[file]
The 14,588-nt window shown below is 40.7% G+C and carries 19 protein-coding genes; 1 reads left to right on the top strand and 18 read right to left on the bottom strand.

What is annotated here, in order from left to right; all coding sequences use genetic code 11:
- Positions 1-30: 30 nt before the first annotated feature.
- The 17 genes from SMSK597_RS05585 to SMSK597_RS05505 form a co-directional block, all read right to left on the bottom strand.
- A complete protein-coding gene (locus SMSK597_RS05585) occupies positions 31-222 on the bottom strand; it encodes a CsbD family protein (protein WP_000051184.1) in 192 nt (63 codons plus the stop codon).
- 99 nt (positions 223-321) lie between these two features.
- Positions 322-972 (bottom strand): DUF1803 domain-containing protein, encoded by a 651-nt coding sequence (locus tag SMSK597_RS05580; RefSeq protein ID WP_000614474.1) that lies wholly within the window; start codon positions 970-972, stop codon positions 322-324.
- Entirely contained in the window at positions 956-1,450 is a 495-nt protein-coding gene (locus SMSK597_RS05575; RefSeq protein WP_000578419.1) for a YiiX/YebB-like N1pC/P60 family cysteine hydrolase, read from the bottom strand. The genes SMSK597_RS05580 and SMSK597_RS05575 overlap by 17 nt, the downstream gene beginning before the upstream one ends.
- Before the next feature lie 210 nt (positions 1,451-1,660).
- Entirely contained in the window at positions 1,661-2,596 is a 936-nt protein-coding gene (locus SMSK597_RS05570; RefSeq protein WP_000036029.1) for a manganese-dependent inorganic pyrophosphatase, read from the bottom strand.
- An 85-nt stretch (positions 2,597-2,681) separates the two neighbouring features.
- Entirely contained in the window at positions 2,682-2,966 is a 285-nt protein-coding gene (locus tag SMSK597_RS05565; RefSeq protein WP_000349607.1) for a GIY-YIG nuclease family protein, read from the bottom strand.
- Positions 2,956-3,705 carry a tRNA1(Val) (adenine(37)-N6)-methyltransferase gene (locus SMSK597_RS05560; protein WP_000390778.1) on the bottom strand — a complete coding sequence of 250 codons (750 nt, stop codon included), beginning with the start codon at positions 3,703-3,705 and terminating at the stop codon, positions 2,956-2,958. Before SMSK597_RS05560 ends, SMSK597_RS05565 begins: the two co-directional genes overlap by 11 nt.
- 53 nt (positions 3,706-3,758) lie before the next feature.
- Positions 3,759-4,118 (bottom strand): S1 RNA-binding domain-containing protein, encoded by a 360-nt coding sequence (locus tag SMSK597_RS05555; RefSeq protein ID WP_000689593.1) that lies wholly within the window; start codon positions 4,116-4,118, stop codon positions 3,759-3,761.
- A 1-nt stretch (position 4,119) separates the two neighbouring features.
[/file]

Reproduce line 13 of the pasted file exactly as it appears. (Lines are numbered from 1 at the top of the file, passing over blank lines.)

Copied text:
- Positions 2,956-3,705 carry a tRNA1(Val) (adenine(37)-N6)-methyltransferase gene (locus SMSK597_RS05560; protein WP_000390778.1) on the bottom strand — a complete coding sequence of 250 codons (750 nt, stop codon included), beginning with the start codon at positions 3,703-3,705 and terminating at the stop codon, positions 2,956-2,958. Before SMSK597_RS05560 ends, SMSK597_RS05565 begins: the two co-directional genes overlap by 11 nt.